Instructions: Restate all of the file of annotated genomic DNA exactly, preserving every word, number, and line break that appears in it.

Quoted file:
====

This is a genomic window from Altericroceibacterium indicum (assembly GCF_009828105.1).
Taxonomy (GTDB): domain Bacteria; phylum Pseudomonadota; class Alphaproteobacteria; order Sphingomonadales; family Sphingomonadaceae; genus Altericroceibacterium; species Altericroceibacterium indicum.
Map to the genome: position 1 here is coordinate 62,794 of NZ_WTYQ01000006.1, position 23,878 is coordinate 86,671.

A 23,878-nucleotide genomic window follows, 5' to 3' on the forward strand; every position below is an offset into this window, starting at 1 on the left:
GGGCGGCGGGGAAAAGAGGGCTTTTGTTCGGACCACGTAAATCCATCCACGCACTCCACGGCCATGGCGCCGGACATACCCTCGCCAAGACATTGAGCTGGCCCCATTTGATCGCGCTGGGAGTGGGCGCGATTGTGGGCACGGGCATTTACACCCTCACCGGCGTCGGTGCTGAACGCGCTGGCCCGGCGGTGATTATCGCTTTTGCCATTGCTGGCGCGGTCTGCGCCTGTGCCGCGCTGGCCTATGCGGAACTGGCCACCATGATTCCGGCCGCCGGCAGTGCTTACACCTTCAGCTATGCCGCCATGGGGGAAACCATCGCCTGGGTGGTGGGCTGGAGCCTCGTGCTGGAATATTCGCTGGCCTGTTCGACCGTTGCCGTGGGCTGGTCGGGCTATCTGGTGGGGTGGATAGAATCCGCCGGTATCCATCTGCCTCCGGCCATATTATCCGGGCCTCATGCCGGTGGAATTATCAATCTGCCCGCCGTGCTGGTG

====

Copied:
This is a genomic window from Altericroceibacterium indicum (assembly GCF_009828105.1).
Taxonomy (GTDB): domain Bacteria; phylum Pseudomonadota; class Alphaproteobacteria; order Sphingomonadales; family Sphingomonadaceae; genus Altericroceibacterium; species Altericroceibacterium indicum.
Map to the genome: position 1 here is coordinate 62,794 of NZ_WTYQ01000006.1, position 23,878 is coordinate 86,671.

A 23,878-nucleotide genomic window follows, 5' to 3' on the forward strand; every position below is an offset into this window, starting at 1 on the left:
GGGCGGCGGGGAAAAGAGGGCTTTTGTTCGGACCACGTAAATCCATCCACGCACTCCACGGCCATGGCGCCGGACATACCCTCGCCAAGACATTGAGCTGGCCCCATTTGATCGCGCTGGGAGTGGGCGCGATTGTGGGCACGGGCATTTACACCCTCACCGGCGTCGGTGCTGAACGCGCTGGCCCGGCGGTGATTATCGCTTTTGCCATTGCTGGCGCGGTCTGCGCCTGTGCCGCGCTGGCCTATGCGGAACTGGCCACCATGATTCCGGCCGCCGGCAGTGCTTACACCTTCAGCTATGCCGCCATGGGGGAAACCATCGCCTGGGTGGTGGGCTGGAGCCTCGTGCTGGAATATTCGCTGGCCTGTTCGACCGTTGCCGTGGGCTGGTCGGGCTATCTGGTGGGGTGGATAGAATCCGCCGGTATCCATCTGCCTCCGGCCATATTATCCGGGCCTCATGCCGGTGGAATTATCAATCTGCCCGCCGTGCTGGTG